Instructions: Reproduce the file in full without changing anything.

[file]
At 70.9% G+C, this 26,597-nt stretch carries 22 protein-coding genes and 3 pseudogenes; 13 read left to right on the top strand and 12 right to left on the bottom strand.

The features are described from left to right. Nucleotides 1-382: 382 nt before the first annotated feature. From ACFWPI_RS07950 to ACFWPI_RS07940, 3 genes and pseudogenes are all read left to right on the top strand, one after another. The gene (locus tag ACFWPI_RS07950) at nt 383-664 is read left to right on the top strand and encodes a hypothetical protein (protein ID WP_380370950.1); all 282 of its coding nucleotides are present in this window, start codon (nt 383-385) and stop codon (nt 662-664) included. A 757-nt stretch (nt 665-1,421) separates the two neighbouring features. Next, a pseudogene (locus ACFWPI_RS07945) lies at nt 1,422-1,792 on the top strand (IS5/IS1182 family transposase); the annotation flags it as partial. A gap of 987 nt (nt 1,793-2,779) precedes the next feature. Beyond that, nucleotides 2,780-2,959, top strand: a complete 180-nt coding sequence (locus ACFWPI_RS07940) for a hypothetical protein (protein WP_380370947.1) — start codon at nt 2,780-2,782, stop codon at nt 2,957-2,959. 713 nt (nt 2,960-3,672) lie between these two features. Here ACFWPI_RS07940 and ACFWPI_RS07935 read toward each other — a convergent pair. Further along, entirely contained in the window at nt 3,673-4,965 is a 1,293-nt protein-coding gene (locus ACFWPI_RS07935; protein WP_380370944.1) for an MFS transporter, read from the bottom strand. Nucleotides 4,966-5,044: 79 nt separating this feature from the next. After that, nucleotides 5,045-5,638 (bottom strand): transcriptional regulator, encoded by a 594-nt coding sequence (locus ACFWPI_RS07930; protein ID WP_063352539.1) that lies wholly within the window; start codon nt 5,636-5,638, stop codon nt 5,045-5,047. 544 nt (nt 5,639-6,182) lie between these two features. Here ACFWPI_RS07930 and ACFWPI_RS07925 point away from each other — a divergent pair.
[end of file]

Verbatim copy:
At 70.9% G+C, this 26,597-nt stretch carries 22 protein-coding genes and 3 pseudogenes; 13 read left to right on the top strand and 12 right to left on the bottom strand.

The features are described from left to right. Nucleotides 1-382: 382 nt before the first annotated feature. From ACFWPI_RS07950 to ACFWPI_RS07940, 3 genes and pseudogenes are all read left to right on the top strand, one after another. The gene (locus tag ACFWPI_RS07950) at nt 383-664 is read left to right on the top strand and encodes a hypothetical protein (protein ID WP_380370950.1); all 282 of its coding nucleotides are present in this window, start codon (nt 383-385) and stop codon (nt 662-664) included. A 757-nt stretch (nt 665-1,421) separates the two neighbouring features. Next, a pseudogene (locus ACFWPI_RS07945) lies at nt 1,422-1,792 on the top strand (IS5/IS1182 family transposase); the annotation flags it as partial. A gap of 987 nt (nt 1,793-2,779) precedes the next feature. Beyond that, nucleotides 2,780-2,959, top strand: a complete 180-nt coding sequence (locus ACFWPI_RS07940) for a hypothetical protein (protein WP_380370947.1) — start codon at nt 2,780-2,782, stop codon at nt 2,957-2,959. 713 nt (nt 2,960-3,672) lie between these two features. Here ACFWPI_RS07940 and ACFWPI_RS07935 read toward each other — a convergent pair. Further along, entirely contained in the window at nt 3,673-4,965 is a 1,293-nt protein-coding gene (locus ACFWPI_RS07935; protein WP_380370944.1) for an MFS transporter, read from the bottom strand. Nucleotides 4,966-5,044: 79 nt separating this feature from the next. After that, nucleotides 5,045-5,638 (bottom strand): transcriptional regulator, encoded by a 594-nt coding sequence (locus ACFWPI_RS07930; protein ID WP_063352539.1) that lies wholly within the window; start codon nt 5,636-5,638, stop codon nt 5,045-5,047. 544 nt (nt 5,639-6,182) lie between these two features. Here ACFWPI_RS07930 and ACFWPI_RS07925 point away from each other — a divergent pair.